Braveheart in the 21st century: The U.S. security stakes in Scottish independence
By Robert L. Goldich Best Defense bureau for Celtic secessionism Remember when the main character in the movie Braveheart, loosely, really loosely, based on the Scottish chieftain and military leader William Wallace, shouted “Freedom!” at the top of his lungs? Although the real Wallace defeated the English in 1297 at Stirling Bridge, he was captured ...
By Robert L. Goldich
By Robert L. Goldich
Best Defense bureau for Celtic secessionism
Remember when the main character in the movie Braveheart, loosely, really loosely, based on the Scottish chieftain and military leader William Wallace, shouted “Freedom!” at the top of his lungs? Although the real Wallace defeated the English in 1297 at Stirling Bridge, he was captured in 1305 and hanged (but not until he was dead), drawn (four horses pulling his body apart in different directions) and quartered (just what it sounds like) for “treason” by the English.
It probably won’t come to that in the early 21st Century. But a more formidable successor to Mel Gibson exists in the person of Alex Salmond, the current First Minister of Scotland, leader of the Scottish National Party (SNP) and its majority in the Scottish Parliament. Just about everybody in the United Kingdom seems to agree, whether they like him and his policies or not, that Mr. Salmond is an extraordinarily astute, charismatic, and dynamic political leader. He is currently engaged in a high-stakes interaction with the British Government and its political leadership to have a referendum, sometime in the next couple of years, on whether or not Scotland should leave the United Kingdom and become an independent country.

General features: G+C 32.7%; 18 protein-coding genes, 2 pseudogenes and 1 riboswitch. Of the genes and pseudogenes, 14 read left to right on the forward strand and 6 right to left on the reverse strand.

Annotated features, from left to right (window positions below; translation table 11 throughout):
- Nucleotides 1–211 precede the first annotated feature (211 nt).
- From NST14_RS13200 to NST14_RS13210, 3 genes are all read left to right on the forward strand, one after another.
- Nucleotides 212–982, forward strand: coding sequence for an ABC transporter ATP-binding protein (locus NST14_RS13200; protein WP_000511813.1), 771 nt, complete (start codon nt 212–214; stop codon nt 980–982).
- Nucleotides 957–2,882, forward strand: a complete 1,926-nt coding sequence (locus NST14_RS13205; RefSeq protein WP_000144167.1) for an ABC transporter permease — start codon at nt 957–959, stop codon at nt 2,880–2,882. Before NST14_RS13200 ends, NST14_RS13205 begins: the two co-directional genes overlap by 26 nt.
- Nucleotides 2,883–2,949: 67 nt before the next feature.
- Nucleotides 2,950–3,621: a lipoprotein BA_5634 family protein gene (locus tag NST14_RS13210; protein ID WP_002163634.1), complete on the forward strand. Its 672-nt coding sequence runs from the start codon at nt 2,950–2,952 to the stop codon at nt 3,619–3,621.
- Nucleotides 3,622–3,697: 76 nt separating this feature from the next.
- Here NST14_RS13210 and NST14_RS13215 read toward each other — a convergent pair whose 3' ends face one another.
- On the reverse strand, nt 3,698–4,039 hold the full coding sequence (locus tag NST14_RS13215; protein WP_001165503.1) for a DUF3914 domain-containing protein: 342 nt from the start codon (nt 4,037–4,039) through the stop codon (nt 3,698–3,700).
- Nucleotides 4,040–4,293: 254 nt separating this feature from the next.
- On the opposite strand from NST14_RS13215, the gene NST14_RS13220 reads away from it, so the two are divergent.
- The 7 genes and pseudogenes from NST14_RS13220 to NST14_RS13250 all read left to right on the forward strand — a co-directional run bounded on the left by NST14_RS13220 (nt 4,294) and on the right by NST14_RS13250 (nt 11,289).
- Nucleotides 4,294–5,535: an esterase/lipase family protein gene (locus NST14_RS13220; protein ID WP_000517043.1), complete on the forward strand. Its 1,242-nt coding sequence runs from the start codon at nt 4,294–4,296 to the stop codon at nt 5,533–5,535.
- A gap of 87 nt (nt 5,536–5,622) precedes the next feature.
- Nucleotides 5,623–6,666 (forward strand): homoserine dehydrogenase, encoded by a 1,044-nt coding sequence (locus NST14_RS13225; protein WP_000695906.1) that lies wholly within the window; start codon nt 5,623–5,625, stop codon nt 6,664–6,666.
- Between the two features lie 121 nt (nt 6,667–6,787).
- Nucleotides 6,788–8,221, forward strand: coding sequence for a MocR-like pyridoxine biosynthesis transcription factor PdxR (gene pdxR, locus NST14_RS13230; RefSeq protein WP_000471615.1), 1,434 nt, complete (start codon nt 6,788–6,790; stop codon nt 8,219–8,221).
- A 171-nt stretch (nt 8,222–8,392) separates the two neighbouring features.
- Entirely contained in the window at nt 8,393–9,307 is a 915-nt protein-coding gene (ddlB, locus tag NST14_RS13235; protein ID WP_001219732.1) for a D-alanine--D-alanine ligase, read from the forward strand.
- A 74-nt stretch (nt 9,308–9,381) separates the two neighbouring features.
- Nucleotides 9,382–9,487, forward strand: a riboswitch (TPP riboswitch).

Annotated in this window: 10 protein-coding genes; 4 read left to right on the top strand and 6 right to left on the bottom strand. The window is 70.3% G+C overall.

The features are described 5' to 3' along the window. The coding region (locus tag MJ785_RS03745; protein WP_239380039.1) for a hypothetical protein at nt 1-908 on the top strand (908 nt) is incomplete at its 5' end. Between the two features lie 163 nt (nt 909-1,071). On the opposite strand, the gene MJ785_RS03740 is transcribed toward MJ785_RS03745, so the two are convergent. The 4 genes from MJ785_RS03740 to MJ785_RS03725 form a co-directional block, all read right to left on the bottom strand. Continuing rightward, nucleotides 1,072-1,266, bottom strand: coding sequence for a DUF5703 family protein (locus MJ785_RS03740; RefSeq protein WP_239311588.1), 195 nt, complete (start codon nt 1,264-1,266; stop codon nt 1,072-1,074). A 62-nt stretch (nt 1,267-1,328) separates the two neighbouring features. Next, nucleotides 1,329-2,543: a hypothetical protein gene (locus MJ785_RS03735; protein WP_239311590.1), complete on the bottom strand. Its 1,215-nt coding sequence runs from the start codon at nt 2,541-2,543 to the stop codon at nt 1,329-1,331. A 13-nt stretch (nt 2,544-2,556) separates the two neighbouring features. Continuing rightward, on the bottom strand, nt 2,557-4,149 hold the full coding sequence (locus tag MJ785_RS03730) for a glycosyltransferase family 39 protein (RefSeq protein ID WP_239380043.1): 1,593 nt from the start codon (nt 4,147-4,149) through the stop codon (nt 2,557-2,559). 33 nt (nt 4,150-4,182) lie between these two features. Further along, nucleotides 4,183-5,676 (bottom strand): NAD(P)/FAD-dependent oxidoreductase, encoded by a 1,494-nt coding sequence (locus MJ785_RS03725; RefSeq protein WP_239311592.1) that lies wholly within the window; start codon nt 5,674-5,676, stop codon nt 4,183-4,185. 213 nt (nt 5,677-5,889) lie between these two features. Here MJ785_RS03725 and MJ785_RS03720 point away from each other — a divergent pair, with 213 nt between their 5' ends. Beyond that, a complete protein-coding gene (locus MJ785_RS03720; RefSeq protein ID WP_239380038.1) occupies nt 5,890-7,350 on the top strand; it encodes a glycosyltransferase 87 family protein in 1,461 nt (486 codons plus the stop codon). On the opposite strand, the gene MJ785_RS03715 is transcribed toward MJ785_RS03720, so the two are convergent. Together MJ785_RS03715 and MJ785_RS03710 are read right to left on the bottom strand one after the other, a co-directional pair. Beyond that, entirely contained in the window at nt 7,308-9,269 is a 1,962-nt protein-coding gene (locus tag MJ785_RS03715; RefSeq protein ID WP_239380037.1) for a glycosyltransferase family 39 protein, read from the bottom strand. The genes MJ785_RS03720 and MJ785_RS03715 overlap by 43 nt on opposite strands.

Well. As with all such disputes, it arises for domestic reasons which need not concern the United States and those responsible for, and interested in, U.S. foreign and national security policy. We may not be able to affect the process overtly, and doing so would almost certainly be counterproductive. But that doesn’t mean that some very important questions need to be asked about what the implications of Scottish independence would be for US national defense. Let’s start with general issues.
First, Scotland has been a part of the United Kingdom since 1707, when the “Act of Union” was enacted by Parliament. That alone means something. What would it say to American policymakers if our closest ally, one with whom we have been linked in peace and war since we entered World War I in 1917, suddenly broke apart after over 300 years of political unity? What would it say about the internal cohesion of whatever rump UK remained after Scotland left? Would Wales — which, arguably, has much more linguistic and cultural differentiation from England than Scotland — be next? Would moves for Northern Ireland’s independence from the UK, and union with the Republic of Ireland, be re-energized, with possible attendant violence? Or, more broadly, would a disintegrating United Kingdom be considered as reliable a partner?